- The Washington Times - Sunday, March 24, 2002

RICHMOND If Mark R. Warner is learning anything in his freshman year as governor, it's that while a handshake usually seals a deal in the business world, it's no sure thing in dealings with the General Assembly.
"There are plenty of egos and personalities involved in business as well, but there's more common agreement on what the bottom line is," the Democratic governor said in an interview with the Associated Press.
"In politics, there's not an agreement on what the bottom line is," he said.
He took office in January promising to cooperate with Republicans. "This isn't about the D's and the R's," went a Warner line that became his mantra in last year's campaign.
To an extent, it worked because some Republicans backed him in the fall's election. In return, Mr. Warner put two Republicans Health and Human Resources Secretary Jane Woods and anti-terrorism and preparedness chief John Hager in his Cabinet.
On the closing day of this year's legislative session, Mr. Warner believed he had a deal with House Speaker S. Vance Wilkins Jr. to get a vote in the Republican-controlled House of Delegates on bills that would allow Northern Virginia voters to decide whether to raise their taxes to fund new roads and public schools.
Mr. Warner badly wanted the legislation as a way to fund transportation and education improvements despite a $3.8 billion revenue shortage over the next 2 years. He and Mr. Wilkins had bickered over the issues for most of the session.
Mr. Wilkins said he made good on his promise to Mr. Warner to present the two bills at a meeting of House Republicans. The GOP delegates, in no mood to accommodate Mr. Warner, balked and left for their homes, Mr. Wilkins and House Republican leaders agreed.
Mr. Warner said that he accepts Mr. Wilkins' explanation, but that the outcome left him steamed and disillusioned.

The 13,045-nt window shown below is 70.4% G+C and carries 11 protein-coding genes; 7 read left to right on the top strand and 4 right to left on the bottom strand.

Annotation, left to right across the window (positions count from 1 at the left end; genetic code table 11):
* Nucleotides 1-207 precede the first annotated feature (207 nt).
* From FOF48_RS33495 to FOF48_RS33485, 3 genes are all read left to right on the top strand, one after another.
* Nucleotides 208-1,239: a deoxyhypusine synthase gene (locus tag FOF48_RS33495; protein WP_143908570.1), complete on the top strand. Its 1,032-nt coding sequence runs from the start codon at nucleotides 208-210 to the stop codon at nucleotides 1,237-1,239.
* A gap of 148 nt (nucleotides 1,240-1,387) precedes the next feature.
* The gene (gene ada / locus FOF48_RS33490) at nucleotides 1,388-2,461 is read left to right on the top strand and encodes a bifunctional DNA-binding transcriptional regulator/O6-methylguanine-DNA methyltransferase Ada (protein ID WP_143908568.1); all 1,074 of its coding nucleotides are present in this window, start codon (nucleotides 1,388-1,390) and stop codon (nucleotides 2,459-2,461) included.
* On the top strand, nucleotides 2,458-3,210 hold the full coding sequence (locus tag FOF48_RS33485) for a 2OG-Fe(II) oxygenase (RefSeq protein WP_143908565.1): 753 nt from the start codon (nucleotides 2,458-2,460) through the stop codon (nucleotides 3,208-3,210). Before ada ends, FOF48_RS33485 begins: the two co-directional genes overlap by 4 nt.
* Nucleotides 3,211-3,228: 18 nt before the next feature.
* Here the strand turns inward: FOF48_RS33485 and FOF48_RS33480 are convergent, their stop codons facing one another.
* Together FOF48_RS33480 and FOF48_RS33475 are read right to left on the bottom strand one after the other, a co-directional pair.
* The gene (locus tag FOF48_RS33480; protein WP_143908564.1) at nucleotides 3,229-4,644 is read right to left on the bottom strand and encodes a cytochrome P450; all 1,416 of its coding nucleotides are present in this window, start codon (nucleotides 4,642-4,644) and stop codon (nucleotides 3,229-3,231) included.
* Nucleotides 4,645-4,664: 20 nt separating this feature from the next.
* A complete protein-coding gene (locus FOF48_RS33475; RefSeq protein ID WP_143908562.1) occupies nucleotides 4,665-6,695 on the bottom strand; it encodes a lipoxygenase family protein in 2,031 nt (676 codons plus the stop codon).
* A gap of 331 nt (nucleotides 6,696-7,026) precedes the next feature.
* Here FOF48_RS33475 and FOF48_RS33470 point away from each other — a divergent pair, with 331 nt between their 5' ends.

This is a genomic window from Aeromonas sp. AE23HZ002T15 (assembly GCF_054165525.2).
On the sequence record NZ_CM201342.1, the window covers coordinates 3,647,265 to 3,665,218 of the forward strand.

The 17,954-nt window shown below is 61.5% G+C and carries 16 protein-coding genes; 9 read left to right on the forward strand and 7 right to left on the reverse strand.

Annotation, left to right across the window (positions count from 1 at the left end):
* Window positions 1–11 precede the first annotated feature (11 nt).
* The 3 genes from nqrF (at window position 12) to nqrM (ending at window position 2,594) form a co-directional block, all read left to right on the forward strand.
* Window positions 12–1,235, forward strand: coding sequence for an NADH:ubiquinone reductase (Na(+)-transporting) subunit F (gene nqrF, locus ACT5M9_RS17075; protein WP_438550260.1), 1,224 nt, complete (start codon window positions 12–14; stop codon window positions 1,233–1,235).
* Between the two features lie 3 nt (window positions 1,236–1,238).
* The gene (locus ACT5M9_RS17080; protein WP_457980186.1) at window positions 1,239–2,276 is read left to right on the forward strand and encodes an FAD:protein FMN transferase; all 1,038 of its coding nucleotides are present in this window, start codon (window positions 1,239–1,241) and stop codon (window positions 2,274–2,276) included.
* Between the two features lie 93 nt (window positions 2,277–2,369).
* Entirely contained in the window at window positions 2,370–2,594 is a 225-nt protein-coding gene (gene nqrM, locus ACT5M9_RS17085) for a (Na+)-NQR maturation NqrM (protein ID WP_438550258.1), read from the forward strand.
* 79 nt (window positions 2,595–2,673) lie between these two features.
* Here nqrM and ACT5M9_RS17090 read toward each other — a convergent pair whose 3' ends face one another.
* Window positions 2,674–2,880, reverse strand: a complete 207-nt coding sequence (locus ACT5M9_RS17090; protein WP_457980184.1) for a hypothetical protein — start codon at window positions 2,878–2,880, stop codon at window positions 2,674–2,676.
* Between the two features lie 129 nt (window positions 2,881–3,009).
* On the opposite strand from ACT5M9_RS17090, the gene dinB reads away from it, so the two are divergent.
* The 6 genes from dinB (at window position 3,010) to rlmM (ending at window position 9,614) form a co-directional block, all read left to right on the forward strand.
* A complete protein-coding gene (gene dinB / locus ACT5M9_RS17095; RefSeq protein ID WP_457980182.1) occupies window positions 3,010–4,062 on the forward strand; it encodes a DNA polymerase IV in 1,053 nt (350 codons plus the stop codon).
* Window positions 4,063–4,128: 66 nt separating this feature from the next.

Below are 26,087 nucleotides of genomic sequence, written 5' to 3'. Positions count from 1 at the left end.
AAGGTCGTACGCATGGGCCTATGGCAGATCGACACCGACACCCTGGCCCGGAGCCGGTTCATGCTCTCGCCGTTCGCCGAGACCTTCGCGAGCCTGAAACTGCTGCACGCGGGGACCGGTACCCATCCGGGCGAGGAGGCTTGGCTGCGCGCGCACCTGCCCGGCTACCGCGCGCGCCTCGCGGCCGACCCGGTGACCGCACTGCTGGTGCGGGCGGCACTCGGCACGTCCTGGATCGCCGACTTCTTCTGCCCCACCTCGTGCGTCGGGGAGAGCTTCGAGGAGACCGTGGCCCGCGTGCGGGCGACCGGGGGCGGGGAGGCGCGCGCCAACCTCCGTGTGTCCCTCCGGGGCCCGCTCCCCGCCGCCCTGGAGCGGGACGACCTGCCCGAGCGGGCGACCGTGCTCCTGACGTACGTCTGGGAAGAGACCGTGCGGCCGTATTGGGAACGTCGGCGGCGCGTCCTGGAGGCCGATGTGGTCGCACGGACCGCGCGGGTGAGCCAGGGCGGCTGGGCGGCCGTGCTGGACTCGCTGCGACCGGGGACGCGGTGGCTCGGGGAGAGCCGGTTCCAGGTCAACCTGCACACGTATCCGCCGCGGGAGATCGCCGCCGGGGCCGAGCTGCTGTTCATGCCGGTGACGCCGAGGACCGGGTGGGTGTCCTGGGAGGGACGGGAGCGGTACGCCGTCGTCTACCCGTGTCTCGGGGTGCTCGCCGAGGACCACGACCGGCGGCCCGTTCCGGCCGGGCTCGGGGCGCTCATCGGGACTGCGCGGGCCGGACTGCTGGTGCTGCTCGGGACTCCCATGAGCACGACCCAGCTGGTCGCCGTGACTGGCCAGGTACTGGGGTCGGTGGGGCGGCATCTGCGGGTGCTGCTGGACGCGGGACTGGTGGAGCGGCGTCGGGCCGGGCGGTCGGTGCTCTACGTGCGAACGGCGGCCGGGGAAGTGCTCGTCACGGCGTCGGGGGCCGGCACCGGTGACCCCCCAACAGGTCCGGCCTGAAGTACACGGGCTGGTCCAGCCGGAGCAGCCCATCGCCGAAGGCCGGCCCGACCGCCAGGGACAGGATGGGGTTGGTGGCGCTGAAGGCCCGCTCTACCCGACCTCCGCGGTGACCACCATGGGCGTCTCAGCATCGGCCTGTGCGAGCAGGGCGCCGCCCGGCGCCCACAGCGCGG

"There are a number of members of both parties who are more interested in preventing things from happening, who are more interested in who gets credit or not than what gets accomplished," Mr. Warner said.
Mr. Wilkins toiled 22 of his 24 years as part of a GOP minority in a Democrat-dominated House. He said Mr. Warner, who made millions in the cellular telephone industry but had no prior government experience, is "a sharp fellow" who got a bruising crash course in Virginia politics.
"Everybody likes to say I have complete control of the House, but that's not necessarily true," said Mr. Wilkins, who became speaker in 2000 when the Republicans won their first House majority.
"They sent two very flawed bills over here on the last day of the session and expected us to act on them," he said. "It was a waste of our time to even take up bills like that."
Mr. Warner and Mr. Wilkins profess mutual respect for each other, and they say the uneasy end to this year's session won't change that. Each also notes that this year's disagreement seems tame compared with a 2001 session that ended in a bitter dispute that foiled efforts to revise a big-spending budget as state tax revenues began to ebb.
"I'm going to keep trying to cooperate because that's the only way you're going to get something done," Mr. Warner said. "Obviously, I take away lessons from this first session, but gridlock is not a good option."


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